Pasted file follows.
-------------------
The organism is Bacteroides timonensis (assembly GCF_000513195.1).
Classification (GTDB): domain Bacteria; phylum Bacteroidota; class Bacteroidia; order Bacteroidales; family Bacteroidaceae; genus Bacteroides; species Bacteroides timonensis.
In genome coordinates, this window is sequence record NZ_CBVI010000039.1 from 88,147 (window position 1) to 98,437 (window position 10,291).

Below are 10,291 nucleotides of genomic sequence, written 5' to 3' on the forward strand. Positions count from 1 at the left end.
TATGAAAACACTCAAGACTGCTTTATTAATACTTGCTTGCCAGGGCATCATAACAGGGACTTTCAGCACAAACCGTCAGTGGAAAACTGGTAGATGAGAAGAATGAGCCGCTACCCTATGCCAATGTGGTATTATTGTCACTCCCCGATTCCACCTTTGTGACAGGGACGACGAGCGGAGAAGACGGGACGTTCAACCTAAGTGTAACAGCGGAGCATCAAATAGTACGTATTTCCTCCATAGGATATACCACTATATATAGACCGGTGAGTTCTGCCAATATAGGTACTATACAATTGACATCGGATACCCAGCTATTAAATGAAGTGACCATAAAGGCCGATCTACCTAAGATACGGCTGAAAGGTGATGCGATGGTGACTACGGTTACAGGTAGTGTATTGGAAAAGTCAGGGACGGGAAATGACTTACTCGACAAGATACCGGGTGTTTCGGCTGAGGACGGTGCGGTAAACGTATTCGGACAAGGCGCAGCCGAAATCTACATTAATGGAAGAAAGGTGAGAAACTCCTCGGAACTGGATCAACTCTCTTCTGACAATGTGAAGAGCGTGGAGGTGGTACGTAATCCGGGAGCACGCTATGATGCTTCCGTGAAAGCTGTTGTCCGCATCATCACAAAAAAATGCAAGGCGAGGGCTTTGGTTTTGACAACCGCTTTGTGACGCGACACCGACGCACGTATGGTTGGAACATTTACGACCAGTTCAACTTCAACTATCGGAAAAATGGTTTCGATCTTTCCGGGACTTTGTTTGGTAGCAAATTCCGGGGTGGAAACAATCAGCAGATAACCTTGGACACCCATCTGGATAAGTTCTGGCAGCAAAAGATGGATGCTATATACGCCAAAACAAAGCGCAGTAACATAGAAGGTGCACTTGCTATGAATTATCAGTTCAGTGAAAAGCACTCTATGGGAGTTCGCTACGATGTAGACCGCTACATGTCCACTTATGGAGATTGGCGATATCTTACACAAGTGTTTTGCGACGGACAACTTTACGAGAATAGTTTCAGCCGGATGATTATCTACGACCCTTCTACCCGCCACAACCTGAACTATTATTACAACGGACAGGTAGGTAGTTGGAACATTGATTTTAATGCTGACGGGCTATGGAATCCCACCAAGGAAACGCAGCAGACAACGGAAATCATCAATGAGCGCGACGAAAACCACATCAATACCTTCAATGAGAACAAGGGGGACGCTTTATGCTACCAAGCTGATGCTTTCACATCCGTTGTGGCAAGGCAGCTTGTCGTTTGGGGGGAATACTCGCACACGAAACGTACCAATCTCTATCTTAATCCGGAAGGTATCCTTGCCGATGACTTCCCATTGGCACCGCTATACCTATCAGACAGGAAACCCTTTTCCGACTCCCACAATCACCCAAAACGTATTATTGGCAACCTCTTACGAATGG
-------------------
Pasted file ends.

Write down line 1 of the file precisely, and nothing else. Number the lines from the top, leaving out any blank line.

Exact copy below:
The organism is Bacteroides timonensis (assembly GCF_000513195.1).